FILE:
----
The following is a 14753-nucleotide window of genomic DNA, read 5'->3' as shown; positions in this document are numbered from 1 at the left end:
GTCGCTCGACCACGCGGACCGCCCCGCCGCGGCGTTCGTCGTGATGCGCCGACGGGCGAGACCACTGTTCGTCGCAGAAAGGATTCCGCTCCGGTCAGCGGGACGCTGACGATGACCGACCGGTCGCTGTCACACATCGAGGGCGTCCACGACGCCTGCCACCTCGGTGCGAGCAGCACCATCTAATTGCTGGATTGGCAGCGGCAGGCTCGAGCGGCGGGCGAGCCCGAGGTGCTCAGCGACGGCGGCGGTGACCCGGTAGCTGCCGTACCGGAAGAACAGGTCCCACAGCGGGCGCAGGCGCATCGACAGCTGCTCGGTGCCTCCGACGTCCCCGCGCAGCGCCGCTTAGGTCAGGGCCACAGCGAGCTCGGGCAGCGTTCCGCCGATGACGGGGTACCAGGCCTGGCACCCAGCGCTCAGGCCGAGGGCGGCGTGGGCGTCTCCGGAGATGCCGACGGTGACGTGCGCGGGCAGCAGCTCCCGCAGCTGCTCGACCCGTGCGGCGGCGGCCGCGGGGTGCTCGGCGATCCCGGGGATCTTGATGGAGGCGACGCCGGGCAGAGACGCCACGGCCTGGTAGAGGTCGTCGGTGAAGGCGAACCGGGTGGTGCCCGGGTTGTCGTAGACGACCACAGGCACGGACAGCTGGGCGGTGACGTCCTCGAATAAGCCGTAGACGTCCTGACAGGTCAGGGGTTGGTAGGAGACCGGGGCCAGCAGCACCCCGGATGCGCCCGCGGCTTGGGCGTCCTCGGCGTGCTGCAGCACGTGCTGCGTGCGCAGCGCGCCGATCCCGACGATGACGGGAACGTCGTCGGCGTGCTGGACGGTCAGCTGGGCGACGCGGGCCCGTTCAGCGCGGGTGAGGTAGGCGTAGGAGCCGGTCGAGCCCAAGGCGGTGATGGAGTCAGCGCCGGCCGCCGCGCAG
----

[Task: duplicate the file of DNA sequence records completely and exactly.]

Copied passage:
The following is a 14753-nucleotide window of genomic DNA, read 5'->3' as shown; positions in this document are numbered from 1 at the left end:
GTCGCTCGACCACGCGGACCGCCCCGCCGCGGCGTTCGTCGTGATGCGCCGACGGGCGAGACCACTGTTCGTCGCAGAAAGGATTCCGCTCCGGTCAGCGGGACGCTGACGATGACCGACCGGTCGCTGTCACACATCGAGGGCGTCCACGACGCCTGCCACCTCGGTGCGAGCAGCACCATCTAATTGCTGGATTGGCAGCGGCAGGCTCGAGCGGCGGGCGAGCCCGAGGTGCTCAGCGACGGCGGCGGTGACCCGGTAGCTGCCGTACCGGAAGAACAGGTCCCACAGCGGGCGCAGGCGCATCGACAGCTGCTCGGTGCCTCCGACGTCCCCGCGCAGCGCCGCTTAGGTCAGGGCCACAGCGAGCTCGGGCAGCGTTCCGCCGATGACGGGGTACCAGGCCTGGCACCCAGCGCTCAGGCCGAGGGCGGCGTGGGCGTCTCCGGAGATGCCGACGGTGACGTGCGCGGGCAGCAGCTCCCGCAGCTGCTCGACCCGTGCGGCGGCGGCCGCGGGGTGCTCGGCGATCCCGGGGATCTTGATGGAGGCGACGCCGGGCAGAGACGCCACGGCCTGGTAGAGGTCGTCGGTGAAGGCGAACCGGGTGGTGCCCGGGTTGTCGTAGACGACCACAGGCACGGACAGCTGGGCGGTGACGTCCTCGAATAAGCCGTAGACGTCCTGACAGGTCAGGGGTTGGTAGGAGACCGGGGCCAGCAGCACCCCGGATGCGCCCGCGGCTTGGGCGTCCTCGGCGTGCTGCAGCACGTGCTGCGTGCGCAGCGCGCCGATCCCGACGATGACGGGAACGTCGTCGGCGTGCTGGACGGTCAGCTGGGCGACGCGGGCCCGTTCAGCGCGGGTGAGGTAGGCGTAGGAGCCGGTCGAGCCCAAGGCGGTGATGGAGTCAGCGCCGGCCGCCGCGCAG